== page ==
What Makes a Female Face Attractive?
The human face has been the subject of much research in the past few decades. Scientists have studied how people recognize other’s faces, what they think about them and why they choose or reject them. They have also looked at the different ways that faces are rated attractive and found a few things that make a face more or less appealing.
The Bony Structure of the Face
A person’s face is shaped by the bones in the forehead, cheeks, nose, chin and jawline. Men and women differ in the way that these bones develop, and this shape of the face is a result of genetics and hormones. Testosterone, for example, makes male faces more angular and prominent.
Symmetry in the Face
The symmetry of the facial features in the face is a key factor when judging facial attractiveness. Many studies have shown that symmetrical face shapes are rated as more attractive than unsymmetrical faces.
This is because symmetrical faces advertise the biological quality of an individual as well as their sexuality.
In some cultures, such as Japanese and African hunter-gatherers, symmetry has long been viewed as an indicator of health, but recent studies have found that symmetrical faces are also rated as more attractive than nonsymmetrical ones.
Females are Attracted to Familial Faces
Another important aspect of human face perception is that individuals are attracted to others who resemble their parents, especially if they share a similar physical appearance. This has been observed in both genders and across cultures.
One study in particular demonstrated that participants were attracted to men who resembled their fathers and mothers, even after they had realised that these men exhibited the same personality traits as their parents.
These findings suggest that some aspects of facial attractiveness are innate, while other factors may be socially determined. The results also suggest that there is a strong trade-off between an individual’s desire for good genes and their desire for a partner.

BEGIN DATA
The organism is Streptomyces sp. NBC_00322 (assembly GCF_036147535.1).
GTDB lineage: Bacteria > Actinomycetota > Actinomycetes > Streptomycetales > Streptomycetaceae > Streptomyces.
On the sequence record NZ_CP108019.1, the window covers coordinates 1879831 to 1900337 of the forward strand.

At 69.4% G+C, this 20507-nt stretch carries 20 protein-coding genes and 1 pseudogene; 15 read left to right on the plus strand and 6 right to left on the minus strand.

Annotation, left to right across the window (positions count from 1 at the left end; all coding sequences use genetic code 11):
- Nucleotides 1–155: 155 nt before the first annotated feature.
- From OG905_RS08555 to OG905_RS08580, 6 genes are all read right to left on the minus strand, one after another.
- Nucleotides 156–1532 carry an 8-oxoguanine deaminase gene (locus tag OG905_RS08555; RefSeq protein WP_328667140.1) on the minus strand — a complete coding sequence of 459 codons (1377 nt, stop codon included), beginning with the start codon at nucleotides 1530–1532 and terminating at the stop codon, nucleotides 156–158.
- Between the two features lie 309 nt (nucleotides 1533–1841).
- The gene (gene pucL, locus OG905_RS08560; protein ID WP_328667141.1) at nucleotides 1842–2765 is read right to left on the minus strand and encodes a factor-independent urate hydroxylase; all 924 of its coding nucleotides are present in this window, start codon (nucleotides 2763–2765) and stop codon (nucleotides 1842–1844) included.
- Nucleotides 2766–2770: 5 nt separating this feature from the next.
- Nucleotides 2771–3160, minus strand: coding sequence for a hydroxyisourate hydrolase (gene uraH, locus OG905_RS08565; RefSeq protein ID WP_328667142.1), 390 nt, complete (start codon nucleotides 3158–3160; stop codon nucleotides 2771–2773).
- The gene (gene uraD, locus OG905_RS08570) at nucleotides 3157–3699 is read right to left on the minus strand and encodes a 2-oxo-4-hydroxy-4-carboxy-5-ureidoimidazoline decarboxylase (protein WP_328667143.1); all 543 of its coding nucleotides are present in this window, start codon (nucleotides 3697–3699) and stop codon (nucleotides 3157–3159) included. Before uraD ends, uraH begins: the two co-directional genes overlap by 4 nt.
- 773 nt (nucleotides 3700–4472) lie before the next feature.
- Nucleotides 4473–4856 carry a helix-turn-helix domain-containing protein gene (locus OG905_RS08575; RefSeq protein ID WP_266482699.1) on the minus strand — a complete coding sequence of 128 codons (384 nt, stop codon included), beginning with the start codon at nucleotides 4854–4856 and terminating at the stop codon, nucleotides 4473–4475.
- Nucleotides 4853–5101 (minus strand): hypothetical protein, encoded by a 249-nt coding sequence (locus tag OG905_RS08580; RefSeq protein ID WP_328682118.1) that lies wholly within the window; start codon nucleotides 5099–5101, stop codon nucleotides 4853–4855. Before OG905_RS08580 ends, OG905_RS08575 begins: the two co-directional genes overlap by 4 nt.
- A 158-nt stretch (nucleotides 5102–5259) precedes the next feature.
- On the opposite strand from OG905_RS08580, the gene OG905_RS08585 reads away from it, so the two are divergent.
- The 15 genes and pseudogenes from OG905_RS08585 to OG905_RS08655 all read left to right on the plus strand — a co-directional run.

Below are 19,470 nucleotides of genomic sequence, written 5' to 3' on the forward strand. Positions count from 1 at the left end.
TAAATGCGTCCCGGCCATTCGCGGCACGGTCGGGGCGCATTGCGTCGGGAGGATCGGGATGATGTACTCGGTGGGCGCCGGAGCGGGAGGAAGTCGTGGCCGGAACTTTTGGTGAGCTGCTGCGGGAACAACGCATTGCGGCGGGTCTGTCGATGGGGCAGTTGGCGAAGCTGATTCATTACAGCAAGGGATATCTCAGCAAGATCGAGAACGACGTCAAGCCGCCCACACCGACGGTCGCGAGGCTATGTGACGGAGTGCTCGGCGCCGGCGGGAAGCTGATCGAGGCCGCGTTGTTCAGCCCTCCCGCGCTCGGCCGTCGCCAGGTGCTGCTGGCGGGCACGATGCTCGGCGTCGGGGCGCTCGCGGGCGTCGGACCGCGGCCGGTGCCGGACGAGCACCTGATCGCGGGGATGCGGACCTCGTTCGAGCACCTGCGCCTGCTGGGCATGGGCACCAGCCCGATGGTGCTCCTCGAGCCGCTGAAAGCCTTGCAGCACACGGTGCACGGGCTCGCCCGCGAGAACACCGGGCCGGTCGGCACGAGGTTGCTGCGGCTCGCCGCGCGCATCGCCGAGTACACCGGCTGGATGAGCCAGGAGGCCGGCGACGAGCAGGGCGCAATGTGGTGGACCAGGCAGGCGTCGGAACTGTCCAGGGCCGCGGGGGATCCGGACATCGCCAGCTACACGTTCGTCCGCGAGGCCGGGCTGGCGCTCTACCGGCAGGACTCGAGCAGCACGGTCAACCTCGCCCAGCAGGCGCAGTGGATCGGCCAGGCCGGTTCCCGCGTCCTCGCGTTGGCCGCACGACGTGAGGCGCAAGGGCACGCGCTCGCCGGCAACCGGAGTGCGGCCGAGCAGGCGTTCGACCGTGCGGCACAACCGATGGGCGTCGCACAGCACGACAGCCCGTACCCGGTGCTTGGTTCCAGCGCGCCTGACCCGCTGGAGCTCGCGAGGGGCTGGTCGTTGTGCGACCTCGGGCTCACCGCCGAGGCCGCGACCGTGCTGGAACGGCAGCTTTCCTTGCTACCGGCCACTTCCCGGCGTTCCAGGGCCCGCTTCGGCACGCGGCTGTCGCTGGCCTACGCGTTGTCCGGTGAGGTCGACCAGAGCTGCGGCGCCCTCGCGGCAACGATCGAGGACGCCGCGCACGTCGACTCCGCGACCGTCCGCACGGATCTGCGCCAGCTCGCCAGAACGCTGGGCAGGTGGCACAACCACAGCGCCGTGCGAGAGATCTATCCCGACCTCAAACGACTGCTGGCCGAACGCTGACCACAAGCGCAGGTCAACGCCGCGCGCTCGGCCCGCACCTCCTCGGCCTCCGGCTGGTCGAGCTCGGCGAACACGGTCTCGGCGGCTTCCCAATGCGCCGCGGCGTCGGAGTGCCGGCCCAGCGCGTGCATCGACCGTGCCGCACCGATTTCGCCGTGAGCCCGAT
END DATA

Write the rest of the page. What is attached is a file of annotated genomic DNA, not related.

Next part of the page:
Feminized Faces Increase Attractiveness
Feminized faces are characterized by a softening of some features that are typically associated with negative personality traits. These include large cheekbones, a pronounced jawline and thin lips. This softening can also occur by reducing the prominence of facial bone structures that are often perceived as masculine, such as the chin and brow line.
Cyclical shifts in women’s preferences for masculine versus feminine facial characteristics have been shown to vary over the menstrual cycle. However, there has been some controversy about these findings. Some researchers have suggested that these findings are an artefact of the computer graphic methods used in these studies to experimentally manipulate sexually dimorphic cues in digital face images.
Other studies have suggested that cyclic shifts in women’s preferences for masculine and feminine facial characteristics are influenced by hormone levels. For example, testosterone levels are higher around ovulation than during other phases of the menstrual cycle, which may explain why women’s preferences for masculine faces become stronger when they’re around this time. Similarly, men’s testosterone levels fluctuate within individuals, which may explain why some men prefer masculine faces while others prefer feminine ones.